The Nutritional Importance of Protein
Why is protein nutritionally important to humans? Children in their first three years of life are especially vulnerable to stunted growth if they do not consume enough total protein and essential amino acids2. The mechanism for this is poorly understood. Infectious diseases and poor living conditions in underdeveloped countries also perpetuate a need for higher levels of some essential amino acids. For example, lysine requirements are 20% higher in children with intestinal parasite infections. Adults utilize proteins to maintain the body’s structural characteristics and energy and as a source of amino acids, anabolically synthesizing proteins to maintain homeostasis3.
Can Plant-Based Proteins Help?
But are plant-based proteins healthier for adults? There is no easy answer for this. Honestly, it depends. Plant-based proteins are not as efficiently metabolized and digested as animal proteins and often lack essential amino acids. While these key differences are not as important to middle-aged adults, older adults should supplement their diets with high-quality proteins to mitigate age-related muscle loss4.
Can plant-based proteins fulfill these needs for older adults in the future? The short answer is yes. Food formulators have options of fortifying foods for older adults with specific amino acids, blending several plant protein sources, and blending with animal-based proteins. Plant breeders also play a role by using selective breeding to increase essential amino acid levels in plants commonly used in protein manufacture. Some of these plants will be available by 2040.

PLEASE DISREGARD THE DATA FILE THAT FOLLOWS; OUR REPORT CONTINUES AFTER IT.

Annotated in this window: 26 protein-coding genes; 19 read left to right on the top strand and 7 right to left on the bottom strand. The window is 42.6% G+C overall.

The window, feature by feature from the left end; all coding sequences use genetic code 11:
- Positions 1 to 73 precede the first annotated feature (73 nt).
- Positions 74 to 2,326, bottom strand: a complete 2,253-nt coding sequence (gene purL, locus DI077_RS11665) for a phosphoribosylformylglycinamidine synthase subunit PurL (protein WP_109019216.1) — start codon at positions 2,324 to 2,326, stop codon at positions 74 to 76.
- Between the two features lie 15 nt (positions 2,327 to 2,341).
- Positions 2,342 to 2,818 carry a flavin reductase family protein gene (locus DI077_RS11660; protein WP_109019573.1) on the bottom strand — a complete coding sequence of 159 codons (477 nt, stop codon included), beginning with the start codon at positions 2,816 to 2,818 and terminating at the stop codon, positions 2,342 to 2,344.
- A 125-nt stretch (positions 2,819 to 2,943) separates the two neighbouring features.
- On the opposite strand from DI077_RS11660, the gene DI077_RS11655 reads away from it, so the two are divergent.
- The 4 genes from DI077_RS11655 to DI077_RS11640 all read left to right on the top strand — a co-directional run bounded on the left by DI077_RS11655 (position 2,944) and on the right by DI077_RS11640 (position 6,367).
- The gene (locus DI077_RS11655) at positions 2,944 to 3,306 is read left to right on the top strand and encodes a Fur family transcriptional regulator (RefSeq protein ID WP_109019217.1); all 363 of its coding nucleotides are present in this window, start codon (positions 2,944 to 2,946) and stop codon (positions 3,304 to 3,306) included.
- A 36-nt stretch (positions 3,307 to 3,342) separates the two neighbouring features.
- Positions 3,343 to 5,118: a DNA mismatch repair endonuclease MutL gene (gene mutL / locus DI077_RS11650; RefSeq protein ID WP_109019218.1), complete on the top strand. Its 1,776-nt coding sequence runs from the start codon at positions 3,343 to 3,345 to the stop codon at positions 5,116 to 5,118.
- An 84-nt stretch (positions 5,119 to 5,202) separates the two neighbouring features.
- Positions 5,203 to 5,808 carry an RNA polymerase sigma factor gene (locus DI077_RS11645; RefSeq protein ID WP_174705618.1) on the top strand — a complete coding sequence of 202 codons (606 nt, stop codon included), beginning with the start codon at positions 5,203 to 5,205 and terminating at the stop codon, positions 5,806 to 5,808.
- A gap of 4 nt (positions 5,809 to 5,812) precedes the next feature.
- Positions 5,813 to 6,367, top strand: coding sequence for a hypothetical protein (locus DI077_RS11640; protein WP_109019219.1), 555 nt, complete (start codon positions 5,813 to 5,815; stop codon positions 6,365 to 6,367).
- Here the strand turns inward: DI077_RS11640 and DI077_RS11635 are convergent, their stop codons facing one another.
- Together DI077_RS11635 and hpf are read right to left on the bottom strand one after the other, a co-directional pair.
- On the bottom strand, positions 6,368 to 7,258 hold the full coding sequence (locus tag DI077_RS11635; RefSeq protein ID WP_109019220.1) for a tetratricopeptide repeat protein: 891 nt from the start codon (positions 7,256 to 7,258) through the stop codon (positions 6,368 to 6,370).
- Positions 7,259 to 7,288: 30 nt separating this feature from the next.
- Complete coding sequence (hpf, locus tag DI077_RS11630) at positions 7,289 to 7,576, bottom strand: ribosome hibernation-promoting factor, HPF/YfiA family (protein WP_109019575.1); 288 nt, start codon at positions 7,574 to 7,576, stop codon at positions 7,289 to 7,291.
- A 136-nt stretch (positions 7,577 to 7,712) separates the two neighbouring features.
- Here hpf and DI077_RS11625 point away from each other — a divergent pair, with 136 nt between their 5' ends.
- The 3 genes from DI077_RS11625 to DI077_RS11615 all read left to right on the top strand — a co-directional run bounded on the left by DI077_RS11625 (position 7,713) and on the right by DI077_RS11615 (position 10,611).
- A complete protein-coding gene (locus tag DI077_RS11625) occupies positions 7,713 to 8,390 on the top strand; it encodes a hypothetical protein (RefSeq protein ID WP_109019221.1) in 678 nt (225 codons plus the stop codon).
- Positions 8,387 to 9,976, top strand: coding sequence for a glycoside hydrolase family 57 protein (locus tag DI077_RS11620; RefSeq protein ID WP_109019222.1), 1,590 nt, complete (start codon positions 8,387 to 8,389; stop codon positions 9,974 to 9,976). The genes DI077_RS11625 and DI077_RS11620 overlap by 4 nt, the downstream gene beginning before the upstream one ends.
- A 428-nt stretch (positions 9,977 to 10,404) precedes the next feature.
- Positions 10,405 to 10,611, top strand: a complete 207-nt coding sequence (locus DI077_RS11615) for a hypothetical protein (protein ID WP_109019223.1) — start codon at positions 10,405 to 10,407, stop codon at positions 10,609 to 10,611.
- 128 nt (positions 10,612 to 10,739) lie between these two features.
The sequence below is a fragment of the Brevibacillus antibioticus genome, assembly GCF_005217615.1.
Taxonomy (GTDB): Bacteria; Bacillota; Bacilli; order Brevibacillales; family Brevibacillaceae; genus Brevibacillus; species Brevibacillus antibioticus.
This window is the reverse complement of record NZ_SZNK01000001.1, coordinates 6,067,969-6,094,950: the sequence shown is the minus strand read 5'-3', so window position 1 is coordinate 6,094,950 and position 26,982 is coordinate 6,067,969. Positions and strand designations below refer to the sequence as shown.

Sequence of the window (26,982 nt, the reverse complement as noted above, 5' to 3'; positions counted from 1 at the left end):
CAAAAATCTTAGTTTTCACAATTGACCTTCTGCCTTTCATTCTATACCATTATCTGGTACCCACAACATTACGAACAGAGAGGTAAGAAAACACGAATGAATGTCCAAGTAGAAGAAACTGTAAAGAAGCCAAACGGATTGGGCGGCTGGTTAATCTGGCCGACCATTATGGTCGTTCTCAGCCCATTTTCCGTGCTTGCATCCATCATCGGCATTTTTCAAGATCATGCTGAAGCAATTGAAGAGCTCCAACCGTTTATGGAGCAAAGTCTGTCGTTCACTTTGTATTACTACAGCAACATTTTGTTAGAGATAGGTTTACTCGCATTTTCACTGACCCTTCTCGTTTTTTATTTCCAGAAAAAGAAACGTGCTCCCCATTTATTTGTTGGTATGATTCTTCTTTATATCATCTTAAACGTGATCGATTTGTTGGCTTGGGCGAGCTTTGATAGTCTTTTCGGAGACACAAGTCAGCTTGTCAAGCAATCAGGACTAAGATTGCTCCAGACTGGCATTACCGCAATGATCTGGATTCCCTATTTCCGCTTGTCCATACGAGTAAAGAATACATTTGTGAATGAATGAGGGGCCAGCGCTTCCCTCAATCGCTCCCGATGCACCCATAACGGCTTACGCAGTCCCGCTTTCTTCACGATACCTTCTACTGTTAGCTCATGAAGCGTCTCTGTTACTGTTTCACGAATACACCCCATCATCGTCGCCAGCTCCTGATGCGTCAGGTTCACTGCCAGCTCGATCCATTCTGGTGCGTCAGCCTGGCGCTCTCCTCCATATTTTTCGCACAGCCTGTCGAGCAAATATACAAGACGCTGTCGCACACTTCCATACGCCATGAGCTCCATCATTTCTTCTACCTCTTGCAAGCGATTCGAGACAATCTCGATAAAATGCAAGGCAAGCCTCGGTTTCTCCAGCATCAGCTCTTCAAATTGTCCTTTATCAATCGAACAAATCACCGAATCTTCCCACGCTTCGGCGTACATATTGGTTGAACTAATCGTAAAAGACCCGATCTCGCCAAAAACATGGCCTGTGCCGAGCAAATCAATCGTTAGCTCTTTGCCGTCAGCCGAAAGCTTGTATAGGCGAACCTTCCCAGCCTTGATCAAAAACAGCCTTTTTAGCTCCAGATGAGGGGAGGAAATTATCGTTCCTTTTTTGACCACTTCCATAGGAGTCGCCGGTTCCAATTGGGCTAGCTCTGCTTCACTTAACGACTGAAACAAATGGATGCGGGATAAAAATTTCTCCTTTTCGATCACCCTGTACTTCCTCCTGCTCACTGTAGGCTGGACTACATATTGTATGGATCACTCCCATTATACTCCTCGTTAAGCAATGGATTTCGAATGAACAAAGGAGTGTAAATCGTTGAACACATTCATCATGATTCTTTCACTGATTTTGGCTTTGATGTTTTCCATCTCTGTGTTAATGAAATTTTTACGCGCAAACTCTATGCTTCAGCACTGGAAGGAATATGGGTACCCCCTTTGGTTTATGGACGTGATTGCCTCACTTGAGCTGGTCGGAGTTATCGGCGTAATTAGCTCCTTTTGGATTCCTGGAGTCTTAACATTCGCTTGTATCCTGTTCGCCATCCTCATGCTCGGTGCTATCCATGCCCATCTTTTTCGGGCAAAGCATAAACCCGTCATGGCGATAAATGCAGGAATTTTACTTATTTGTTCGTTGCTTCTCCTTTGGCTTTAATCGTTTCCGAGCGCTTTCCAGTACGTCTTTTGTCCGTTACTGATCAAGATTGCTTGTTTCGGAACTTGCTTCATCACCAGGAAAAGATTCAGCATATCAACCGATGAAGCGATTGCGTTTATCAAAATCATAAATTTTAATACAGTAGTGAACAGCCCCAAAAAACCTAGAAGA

Abating Global Protein Shortages
Bill Gates’ recent "synthetic meat" comments earned much media attention. While I am uncertain exactly what he meant by that term, I assume he was referring to plant- and cellular-based proteins formed or 3-D printed into a shape resembling meat cuts. Society can abate some of the looming global protein shortages by eating the recommended levels of all protein sources. In the future, this will certainly include animal, plant, cellular, microbial, fungal, algal, and insect proteins.
Some of these will be from traditional sources. Or we may acquire our proteins from gene insertion into microbes that are raised by fermentation to synthesize “designer proteins” to sustain human life. How is that for innovation?
Thank you for reading this month’s perspective. These are the views and opinions of the NCFIL Executive Director and may not reflect the opinion of others at NC State. We welcome your feedback and perspectives.
The trends we discussed in this perspective are very familiar to the NCFIL team, so let’s talk about how NCFIL can collaborate with you to address where your company interests are in relation to protein.
- Henchion, M., M. Hayes, A.M. Mullen, M. Fenelon, and B. Tiwari. (2017). Future protein supply and demand: Strategies and factors influencing a sustainable equilibrium. Foods 6:53-74.
- Semba, R.D. (2016). The rise and fall of protein malnutrition in global health. Ann. Nutr. Metab. 69:79-88.
- Bilsborough, S. and N.J. Mann. (2006). A review of issues of dietary protein intake in humans. Intl. J. Sport Nutr.Exercise Metab. 16:129-152.
- Berrazaga, I., V. Micard, M. Gueugneau, and S. Walrand. (2019). The role of the anabolic properties of plant- versus animal-based protein sources in supporting muscle mass maintenance: A critical review. Nutrients 11:1825-1846.